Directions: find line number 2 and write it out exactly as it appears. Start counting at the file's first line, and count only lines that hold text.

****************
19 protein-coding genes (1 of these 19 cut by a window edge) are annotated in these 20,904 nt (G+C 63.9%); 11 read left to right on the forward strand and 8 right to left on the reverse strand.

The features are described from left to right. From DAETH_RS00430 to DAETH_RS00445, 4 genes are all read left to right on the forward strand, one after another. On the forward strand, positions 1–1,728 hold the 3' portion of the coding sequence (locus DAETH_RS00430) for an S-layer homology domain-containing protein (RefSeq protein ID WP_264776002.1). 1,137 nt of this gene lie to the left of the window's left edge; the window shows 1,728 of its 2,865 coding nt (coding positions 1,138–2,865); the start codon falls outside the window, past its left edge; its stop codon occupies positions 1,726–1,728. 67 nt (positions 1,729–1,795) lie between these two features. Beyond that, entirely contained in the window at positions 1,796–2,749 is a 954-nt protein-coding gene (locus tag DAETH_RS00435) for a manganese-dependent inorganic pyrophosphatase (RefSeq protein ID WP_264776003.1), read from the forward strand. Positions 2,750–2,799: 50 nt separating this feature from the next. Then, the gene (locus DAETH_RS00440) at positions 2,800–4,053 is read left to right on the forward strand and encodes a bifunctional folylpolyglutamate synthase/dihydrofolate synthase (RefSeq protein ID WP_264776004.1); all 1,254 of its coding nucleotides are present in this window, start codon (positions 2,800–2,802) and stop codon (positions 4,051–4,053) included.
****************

The features are described from left to right. From DAETH_RS00430 to DAETH_RS00445, 4 genes are all read left to right on the forward strand, one after another. On the forward strand, positions 1–1,728 hold the 3' portion of the coding sequence (locus DAETH_RS00430) for an S-layer homology domain-containing protein (RefSeq protein ID WP_264776002.1). 1,137 nt of this gene lie to the left of the window's left edge; the window shows 1,728 of its 2,865 coding nt (coding positions 1,138–2,865); the start codon falls outside the window, past its left edge; its stop codon occupies positions 1,726–1,728. 67 nt (positions 1,729–1,795) lie between these two features. Beyond that, entirely contained in the window at positions 1,796–2,749 is a 954-nt protein-coding gene (locus tag DAETH_RS00435) for a manganese-dependent inorganic pyrophosphatase (RefSeq protein ID WP_264776003.1), read from the forward strand. Positions 2,750–2,799: 50 nt separating this feature from the next. Then, the gene (locus DAETH_RS00440) at positions 2,800–4,053 is read left to right on the forward strand and encodes a bifunctional folylpolyglutamate synthase/dihydrofolate synthase (RefSeq protein ID WP_264776004.1); all 1,254 of its coding nucleotides are present in this window, start codon (positions 2,800–2,802) and stop codon (positions 4,051–4,053) included.